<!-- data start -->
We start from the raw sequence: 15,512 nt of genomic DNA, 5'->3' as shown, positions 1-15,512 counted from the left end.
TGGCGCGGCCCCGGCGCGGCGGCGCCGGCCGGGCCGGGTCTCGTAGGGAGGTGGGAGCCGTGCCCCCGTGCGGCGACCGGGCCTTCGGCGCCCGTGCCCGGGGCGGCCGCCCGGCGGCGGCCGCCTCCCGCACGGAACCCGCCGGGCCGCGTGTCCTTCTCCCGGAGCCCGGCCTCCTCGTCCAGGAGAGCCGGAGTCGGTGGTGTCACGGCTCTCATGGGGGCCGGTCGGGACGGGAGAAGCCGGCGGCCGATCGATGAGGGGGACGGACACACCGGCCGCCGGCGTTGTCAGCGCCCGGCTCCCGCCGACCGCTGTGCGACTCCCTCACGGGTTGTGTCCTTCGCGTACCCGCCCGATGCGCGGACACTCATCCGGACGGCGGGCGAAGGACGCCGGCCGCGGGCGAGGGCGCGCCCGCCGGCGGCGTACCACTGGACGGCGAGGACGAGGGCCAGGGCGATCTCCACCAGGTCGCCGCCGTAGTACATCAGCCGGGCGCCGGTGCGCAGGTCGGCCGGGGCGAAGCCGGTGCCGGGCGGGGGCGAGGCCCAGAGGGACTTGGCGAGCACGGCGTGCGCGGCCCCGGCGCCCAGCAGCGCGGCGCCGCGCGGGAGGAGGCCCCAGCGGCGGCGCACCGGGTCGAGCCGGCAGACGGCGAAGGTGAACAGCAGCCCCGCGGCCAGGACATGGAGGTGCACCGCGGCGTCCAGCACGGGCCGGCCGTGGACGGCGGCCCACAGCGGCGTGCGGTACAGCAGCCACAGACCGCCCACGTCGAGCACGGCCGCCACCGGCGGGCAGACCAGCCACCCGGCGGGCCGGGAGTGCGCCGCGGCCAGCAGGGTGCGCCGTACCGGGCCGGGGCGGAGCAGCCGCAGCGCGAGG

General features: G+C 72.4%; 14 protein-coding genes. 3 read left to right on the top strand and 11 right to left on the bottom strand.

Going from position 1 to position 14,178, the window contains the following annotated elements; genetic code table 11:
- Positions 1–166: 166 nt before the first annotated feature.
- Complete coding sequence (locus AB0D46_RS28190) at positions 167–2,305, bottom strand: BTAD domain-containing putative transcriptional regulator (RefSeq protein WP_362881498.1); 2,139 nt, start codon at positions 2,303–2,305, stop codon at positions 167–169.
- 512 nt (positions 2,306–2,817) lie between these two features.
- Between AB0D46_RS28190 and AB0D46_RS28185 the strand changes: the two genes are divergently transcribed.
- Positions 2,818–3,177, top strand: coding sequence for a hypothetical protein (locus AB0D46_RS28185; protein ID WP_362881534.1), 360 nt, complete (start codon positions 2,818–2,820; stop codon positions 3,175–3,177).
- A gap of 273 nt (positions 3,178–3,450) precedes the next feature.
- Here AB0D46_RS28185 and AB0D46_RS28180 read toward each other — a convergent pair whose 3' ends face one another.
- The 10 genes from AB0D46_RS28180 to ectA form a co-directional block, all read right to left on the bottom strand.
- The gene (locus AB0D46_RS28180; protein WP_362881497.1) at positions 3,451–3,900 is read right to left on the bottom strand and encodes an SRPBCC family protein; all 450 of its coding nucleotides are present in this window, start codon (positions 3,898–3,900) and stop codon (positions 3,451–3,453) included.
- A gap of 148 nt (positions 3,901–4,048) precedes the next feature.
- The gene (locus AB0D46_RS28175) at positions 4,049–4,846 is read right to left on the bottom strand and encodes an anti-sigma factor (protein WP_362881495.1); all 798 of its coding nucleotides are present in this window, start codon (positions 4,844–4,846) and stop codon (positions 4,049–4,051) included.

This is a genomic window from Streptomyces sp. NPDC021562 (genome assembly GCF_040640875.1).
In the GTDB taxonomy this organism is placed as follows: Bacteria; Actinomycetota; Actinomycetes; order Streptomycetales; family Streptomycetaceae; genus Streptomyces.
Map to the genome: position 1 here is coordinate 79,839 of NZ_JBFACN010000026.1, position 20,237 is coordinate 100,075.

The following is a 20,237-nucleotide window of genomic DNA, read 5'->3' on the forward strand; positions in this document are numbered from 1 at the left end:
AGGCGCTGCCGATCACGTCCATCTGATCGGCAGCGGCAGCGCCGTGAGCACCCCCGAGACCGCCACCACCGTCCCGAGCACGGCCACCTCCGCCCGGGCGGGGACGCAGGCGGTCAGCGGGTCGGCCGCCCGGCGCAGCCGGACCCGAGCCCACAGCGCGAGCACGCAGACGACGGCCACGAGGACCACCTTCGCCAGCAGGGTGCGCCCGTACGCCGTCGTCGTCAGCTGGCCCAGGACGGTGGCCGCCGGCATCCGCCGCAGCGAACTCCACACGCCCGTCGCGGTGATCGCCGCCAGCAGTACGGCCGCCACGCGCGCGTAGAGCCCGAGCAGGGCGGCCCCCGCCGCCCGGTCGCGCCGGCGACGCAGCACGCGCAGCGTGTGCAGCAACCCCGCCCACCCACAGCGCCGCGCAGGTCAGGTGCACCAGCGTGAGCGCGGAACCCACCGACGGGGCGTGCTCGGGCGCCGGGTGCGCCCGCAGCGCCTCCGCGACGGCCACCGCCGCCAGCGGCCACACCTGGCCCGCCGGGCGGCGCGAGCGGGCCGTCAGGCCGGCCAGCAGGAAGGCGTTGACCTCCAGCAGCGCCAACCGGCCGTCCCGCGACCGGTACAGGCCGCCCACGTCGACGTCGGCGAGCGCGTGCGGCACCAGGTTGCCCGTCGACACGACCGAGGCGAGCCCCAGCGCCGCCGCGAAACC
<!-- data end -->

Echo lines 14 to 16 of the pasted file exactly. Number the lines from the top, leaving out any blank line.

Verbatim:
- A gap of 148 nt (positions 3,901–4,048) precedes the next feature.
- The gene (locus AB0D46_RS28175) at positions 4,049–4,846 is read right to left on the bottom strand and encodes an anti-sigma factor (protein WP_362881495.1); all 798 of its coding nucleotides are present in this window, start codon (positions 4,844–4,846) and stop codon (positions 4,049–4,051) included.

This is a genomic window from Streptomyces sp. NPDC021562 (genome assembly GCF_040640875.1).